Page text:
EECS 586 - Design and Analysis of Algorithms
Section: 001
Term: WN 2018
Subject: Electrical Engineering and Computer Science (EECS)
Department: CoE Electrical Engineering and Computer Science
Requirements & Distribution:
Advisory Prerequisites:
EECS 281.
Other Course Info:
This course counts toward the 60 credits of math/science required for a Bachelor of Science degree.
May not be repeated for credit.
Primary Instructor:


In decreasing order of frequency, historically the students in this class have been
  • Gradute students in Computer Science and Engineering: For these students, this class can satisfy the Theory distributional requirements for the MS and PhD degrees, and helps satisfy the 500-level course requirements.
  • Graduate students from other disciplines: For these students, this class can satisfy cognate requirements, and it can satisfy computer science requirements for students in the scientific computing program administered through LaSC (Laboratory for Scientific Computing). If you are interested in this program feel free to talk with me about it.
  • Undergraduate students: For CSE undergraduates it can satisfy computer-oriented technical elective requirements, and can be used to satisfy theory requirements (though this is not recommended unless you are good and you should talk to me before you try this). Students in other majors might also take it, though this is quite rare.
Most of the students enrolled are in the first category. For all students, the course can satisfy that burning desire to learn more about algorithms and computer science.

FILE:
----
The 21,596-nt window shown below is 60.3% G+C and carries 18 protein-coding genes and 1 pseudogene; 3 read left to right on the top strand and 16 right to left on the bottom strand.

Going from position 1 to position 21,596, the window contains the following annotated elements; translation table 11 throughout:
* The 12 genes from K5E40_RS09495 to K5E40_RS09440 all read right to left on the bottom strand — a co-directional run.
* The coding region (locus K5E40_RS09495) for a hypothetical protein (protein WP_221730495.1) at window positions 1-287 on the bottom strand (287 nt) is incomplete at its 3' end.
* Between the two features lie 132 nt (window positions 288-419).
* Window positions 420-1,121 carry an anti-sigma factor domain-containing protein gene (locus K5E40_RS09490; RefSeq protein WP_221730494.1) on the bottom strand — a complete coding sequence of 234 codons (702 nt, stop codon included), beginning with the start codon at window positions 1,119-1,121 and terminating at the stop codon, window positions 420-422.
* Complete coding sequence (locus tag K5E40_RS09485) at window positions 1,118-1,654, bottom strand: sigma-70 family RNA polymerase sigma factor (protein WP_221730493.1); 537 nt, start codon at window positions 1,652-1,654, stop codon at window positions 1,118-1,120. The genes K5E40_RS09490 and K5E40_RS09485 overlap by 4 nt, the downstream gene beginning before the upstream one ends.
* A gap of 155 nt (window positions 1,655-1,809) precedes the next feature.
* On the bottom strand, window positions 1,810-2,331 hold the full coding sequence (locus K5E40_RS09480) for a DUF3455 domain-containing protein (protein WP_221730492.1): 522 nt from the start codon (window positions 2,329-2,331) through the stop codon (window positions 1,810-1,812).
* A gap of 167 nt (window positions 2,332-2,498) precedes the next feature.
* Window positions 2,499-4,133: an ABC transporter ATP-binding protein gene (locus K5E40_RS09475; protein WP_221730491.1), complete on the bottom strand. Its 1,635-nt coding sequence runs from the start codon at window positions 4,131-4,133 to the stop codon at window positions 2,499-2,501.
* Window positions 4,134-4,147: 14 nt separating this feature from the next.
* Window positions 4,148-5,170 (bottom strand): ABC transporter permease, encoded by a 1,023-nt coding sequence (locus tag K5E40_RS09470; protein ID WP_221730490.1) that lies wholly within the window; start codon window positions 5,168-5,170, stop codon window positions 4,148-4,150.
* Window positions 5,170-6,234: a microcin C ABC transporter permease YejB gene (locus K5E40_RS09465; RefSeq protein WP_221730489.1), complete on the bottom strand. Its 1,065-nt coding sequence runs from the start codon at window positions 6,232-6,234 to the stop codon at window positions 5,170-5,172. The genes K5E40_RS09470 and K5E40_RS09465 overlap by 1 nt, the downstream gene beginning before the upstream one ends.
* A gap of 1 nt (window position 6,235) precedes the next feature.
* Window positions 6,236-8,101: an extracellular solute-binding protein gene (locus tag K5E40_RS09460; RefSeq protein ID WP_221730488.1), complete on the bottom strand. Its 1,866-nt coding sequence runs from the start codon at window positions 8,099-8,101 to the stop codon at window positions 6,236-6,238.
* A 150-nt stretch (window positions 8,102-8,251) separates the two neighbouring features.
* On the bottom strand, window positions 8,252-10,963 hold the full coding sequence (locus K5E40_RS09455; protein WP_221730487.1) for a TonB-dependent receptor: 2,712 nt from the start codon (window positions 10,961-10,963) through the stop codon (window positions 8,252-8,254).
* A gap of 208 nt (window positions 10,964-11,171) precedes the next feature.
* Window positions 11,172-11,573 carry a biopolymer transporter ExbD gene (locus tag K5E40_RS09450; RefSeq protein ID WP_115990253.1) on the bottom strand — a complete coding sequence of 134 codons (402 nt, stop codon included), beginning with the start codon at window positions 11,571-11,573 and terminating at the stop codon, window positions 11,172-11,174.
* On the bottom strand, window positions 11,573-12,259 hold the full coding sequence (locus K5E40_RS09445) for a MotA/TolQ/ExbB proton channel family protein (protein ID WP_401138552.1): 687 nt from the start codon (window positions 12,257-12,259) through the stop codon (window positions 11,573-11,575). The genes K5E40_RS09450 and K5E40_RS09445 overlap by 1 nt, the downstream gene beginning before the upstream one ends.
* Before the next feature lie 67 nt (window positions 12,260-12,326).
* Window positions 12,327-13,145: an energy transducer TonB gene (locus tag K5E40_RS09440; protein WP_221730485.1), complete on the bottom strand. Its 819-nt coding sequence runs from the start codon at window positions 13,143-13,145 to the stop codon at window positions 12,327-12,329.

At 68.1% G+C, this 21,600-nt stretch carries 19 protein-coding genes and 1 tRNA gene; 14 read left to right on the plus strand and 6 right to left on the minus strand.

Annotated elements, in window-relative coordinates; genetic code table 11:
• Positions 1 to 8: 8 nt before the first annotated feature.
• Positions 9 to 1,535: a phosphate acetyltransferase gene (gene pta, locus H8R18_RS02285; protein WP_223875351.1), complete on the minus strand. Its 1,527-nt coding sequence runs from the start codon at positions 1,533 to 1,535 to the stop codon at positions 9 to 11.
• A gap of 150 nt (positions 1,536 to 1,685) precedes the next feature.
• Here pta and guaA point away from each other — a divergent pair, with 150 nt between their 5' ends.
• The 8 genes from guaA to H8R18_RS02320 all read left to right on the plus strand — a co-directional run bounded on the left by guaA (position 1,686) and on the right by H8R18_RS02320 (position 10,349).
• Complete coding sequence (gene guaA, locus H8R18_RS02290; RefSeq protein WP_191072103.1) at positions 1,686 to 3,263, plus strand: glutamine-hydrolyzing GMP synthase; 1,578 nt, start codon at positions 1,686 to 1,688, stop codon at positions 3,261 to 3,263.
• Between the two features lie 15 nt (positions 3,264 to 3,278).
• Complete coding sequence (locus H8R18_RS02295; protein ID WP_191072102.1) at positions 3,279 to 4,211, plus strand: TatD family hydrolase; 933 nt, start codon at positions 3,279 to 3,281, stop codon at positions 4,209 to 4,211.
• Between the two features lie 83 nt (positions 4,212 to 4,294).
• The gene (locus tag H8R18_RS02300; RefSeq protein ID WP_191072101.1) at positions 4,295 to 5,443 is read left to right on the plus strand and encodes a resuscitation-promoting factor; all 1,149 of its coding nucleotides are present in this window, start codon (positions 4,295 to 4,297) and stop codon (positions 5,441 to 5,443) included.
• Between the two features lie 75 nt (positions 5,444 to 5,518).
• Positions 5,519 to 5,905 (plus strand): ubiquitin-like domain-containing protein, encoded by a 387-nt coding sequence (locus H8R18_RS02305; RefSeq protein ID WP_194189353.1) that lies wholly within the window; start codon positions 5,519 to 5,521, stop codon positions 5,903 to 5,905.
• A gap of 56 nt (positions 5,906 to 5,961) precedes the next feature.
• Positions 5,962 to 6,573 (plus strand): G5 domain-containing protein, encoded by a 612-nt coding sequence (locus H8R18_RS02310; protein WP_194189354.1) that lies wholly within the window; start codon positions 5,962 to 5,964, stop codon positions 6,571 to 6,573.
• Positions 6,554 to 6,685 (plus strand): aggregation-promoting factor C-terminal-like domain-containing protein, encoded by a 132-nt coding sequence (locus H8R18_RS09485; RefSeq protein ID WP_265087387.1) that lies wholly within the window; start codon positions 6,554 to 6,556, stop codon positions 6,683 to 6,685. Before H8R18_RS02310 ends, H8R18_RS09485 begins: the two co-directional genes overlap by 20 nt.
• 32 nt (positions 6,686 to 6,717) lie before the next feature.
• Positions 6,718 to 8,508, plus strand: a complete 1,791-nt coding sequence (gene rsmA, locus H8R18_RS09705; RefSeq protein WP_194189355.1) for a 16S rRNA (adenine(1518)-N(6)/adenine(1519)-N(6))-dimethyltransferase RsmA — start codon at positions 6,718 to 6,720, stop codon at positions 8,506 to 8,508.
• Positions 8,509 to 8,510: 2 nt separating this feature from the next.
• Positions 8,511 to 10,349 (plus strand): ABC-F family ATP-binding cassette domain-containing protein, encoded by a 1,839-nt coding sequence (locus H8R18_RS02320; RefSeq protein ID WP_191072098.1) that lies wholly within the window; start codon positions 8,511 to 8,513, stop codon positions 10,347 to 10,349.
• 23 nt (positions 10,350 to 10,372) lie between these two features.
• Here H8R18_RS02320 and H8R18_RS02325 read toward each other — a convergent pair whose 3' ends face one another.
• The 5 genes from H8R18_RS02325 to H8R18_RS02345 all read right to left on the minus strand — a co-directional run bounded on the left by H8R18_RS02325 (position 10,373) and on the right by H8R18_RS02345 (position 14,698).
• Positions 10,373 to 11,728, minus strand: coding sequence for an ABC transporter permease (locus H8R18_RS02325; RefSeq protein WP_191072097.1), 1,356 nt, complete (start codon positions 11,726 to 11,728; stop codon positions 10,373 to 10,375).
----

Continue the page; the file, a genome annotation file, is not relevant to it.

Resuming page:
This is a core graduate computer science course, both here and elsewhere, and I make an attempt to show how algorithms relate to a wide range of software and hardware concerns. You'll find that the material is useful in other courses, in research, and in software projects outside the university. In some cases you'll use specific algorithms from class, while in many other situations you'll need to design a new algorithm using the techniques taught in the class.


We will cover the design and analysis of efficient algorithms to solve fundamental computational problems in searching, sorting, graph theory, geometry, optimization, and decision theory. We cover a variety of algorithmic design principles, such as greedy algorithms, divide-and-conquer, and dynamic programming. We also cover the ways in which one analyzes the efficiency of algorithms, through the use of "generalized O-notation" for worst-case, expected-case, and competitive analyses, and some techniques for proving that an algorithm is an optimal solution to a problem.


You should be able to program well in some standard procedural language such as C, C++, Fortran, or Java, had experience in data structures at least equivalent to EECS 280, and preferably had at least one class that used 280 as a prerequisite. In class we'll use pseudo-code, so the computer language you've used is not critical.

In terms of mathematical background, you should have had least EECS 203 or its equivalent and done well in it. Any additional upper level courses in theoretical computer science, logic, or discrete mathematics in which you had to do proofs will be helpful. In addition to discrete mathematics we will also make use of calculus and basic probability theory.


  1. Introduction to Algorithms by Corman, Leiserson, Rivest and Stein. Most of the course will be based on this book.
  2. Computers and Intractability by Garey and Johnson. This will be used near the end of the course.
There will also be additional handouts as the course progresses.

EECS 586 - Design and Analysis of Algorithms
Schedule Listing
001 (LEC)
MW 12:00PM - 1:30PM
011 (DIS)
F 1:30PM - 2:30PM
012 (DIS)
F 2:30PM - 3:30PM
NOTE: Data maintained by department in Wolverine Access. If no textbooks are listed below, check with the department.

ISBN: 9780262033848
Introduction to algorithms, Author: Thomas H. Cormen ... [et al.]., Publisher: MIT Press 3rd ed. 2009
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